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diesel40 replied to the thread Getting Your Dog Out of Nica to Return to USA on the Nicaragua forum:
the2bearsandme initially posted:
NOT as easy as you might think! I thought I would share this experience for those who plan to return to USA, briefly or permanently. Here is what has to be done before you leave: (1) Go to vet and get Rabies shot and paperwork started. (2) Then our paperwork was sent to another vet in Managua for the Managua vet to sign and take the records to Apen /then Global/ then Centrex (Nica government agency) (3) BEFORE the papers can go to Centrex, you have to bring your dog to Managua to Apen to have the dog and crate weighed and measured. The vet met us on our arrival and took us to Apen. The weighing and measuring is a Nica law/requirement. Then, we were taken to Global to get them to stamp the weigh/measure papers and to pay for the weigh / measure. (4) After Global, the Managua vet took the papers to Centrex for yet another stamp and then, he sent the papers back via bus (same day) to our Matagalpa vet, who then returned the papers to us (same day). COST FOR ENTIRE PROCESS: $75 for health certificate for the dog $15. for vet to send papers to Managua. C$134 cords to Global to pay for the weigh/measure and then to stamp the paperwork $20 to Managua vet to go to Apen / then Global / then Centrex. CATCH 22 NOTE: We don't live in Managua. We live in Matagalpa. So we had to transport my dog to Managua. The vet had agreed to make arrangements: send the dog, in the crate, via express bus, to Managua. We said NO WAY! We want to go with her. So vet called a bus driver friend to make arrangements. We paid for two tickets for dog/crate in addition to our own. Turns out they couldn't get the crate into the side door or the back door of the bus and were therefore going to put the dog/crate ON TOP OF THE BUS. We said NO WAY! Landed up paying $100 for private transport to Managua from Matagalpa! Geez!!!! Just so ya' know ... it ain't easy!
diesel40 replied on November 21, 2014 with:
We have a flight booked to bring our dog home to Miami on Dec 6 - can you tell me how many days in advance of your flight did you go to Managua to have your dog weighed? We're in Leon - can we go to Managua for the weighing the day before the flight? Or how many days in advance of our flight would you recommend that we do this to be safe?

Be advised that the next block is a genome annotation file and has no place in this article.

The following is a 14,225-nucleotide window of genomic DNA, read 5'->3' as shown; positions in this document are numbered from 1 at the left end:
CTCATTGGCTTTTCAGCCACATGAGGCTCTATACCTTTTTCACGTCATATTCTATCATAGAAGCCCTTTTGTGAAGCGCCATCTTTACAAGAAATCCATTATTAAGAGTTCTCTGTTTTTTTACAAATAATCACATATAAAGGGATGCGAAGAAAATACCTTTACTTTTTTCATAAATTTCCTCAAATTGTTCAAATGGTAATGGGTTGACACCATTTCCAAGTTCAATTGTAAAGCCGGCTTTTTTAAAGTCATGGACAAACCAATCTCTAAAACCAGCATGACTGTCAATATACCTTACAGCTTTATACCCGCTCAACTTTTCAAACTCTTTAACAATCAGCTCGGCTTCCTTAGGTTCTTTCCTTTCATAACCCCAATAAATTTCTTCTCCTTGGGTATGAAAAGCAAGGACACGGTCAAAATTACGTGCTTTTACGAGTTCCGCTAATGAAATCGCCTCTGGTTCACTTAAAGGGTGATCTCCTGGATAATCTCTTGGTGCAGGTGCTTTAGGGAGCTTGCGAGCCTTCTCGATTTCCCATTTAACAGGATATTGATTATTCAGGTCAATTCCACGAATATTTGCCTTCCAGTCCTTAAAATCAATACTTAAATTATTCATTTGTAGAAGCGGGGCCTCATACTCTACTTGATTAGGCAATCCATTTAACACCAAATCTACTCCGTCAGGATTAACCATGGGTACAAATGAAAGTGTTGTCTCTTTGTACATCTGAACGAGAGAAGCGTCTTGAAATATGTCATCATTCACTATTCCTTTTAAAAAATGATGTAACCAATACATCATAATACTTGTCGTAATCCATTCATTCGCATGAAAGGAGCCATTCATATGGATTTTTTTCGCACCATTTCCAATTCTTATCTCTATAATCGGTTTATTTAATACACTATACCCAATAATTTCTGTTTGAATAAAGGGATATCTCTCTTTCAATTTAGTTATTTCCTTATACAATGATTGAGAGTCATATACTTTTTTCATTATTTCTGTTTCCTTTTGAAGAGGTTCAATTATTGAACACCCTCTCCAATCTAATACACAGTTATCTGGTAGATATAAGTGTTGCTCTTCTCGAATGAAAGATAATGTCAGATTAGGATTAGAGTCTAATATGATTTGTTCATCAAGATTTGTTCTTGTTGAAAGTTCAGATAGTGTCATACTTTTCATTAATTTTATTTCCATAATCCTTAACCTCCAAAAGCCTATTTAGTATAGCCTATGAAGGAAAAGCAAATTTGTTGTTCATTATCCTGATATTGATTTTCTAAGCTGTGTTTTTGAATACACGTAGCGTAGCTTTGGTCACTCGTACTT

the2bearsandme replied on April 19, 2014 with:
Need to talk to your local vet re rabies shot .... I don't know that answer. Marilyn (the one with the cat) did NOT have to go to Managua for weigh/measure of cat and crate .... only the dog.
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elduendegrande replied to the thread Medicaid in Nicaragua on the Nicaragua forum on November 21, 2014:
bushamy13 initially posted:
This was discussed a while back on this forum. Medicare is not available in Nicaragua. http://www.miamiherald.com/news/local/crime/article4014757.html Eleven people associated with a South Florida managed care company were charged Wednesday with fleecing Medicare for services provided to U.S. citizens while they were living in Nicaragua and the Dominican Republic, according to an indictment. Coral Gables-based Florida Healthcare Plus filed false bills for retired Medicare beneficiaries who claimed to be living in the state but were being treated by foreign doctors while they resided in the two Latin American countries. That is illegal under the federal taxpayer-funded program for senior citizens and the disabled, authorities said. Read more here: http://www.miamiherald.com/news/local/crime/article4014757.html#storylink=cpy
elduendegrande replied on November 21, 2014 with:
I think Medicare`s call center is in New Dehli, but this part of the web page is more helpful. http://www.medicare.gov/Pubs/pdf/11037.pdf
elduendegrande replied on November 21, 2014 with:
http://www.elderlawanswers.com/getting-medicare-while-traveling-or-living-overseas-8229 I`m not familiar with this website, but it seems to be saying the same things I have been picing together from other sources. Medicare and social Security are the least helpful sources, especially if you talk to a live person by phone. Part a is automatic and zero cost to you. get part b before you leave and keep paying it while you are abroad just incase. part c and probably d are not available.
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elduendegrande replied to the thread The Nicaraguan Grand Canal Project on the Nicaragua forum on November 21, 2014:
shashaway initially posted:
I just arrived in "Le'on" but,...I will soon be traveling to "Rivas" to "check-out", if possible, recruitment for workers on "The Grand Canal Project". Any and all leads/insights would be appreciated.
elduendegrande replied on November 21, 2014 with: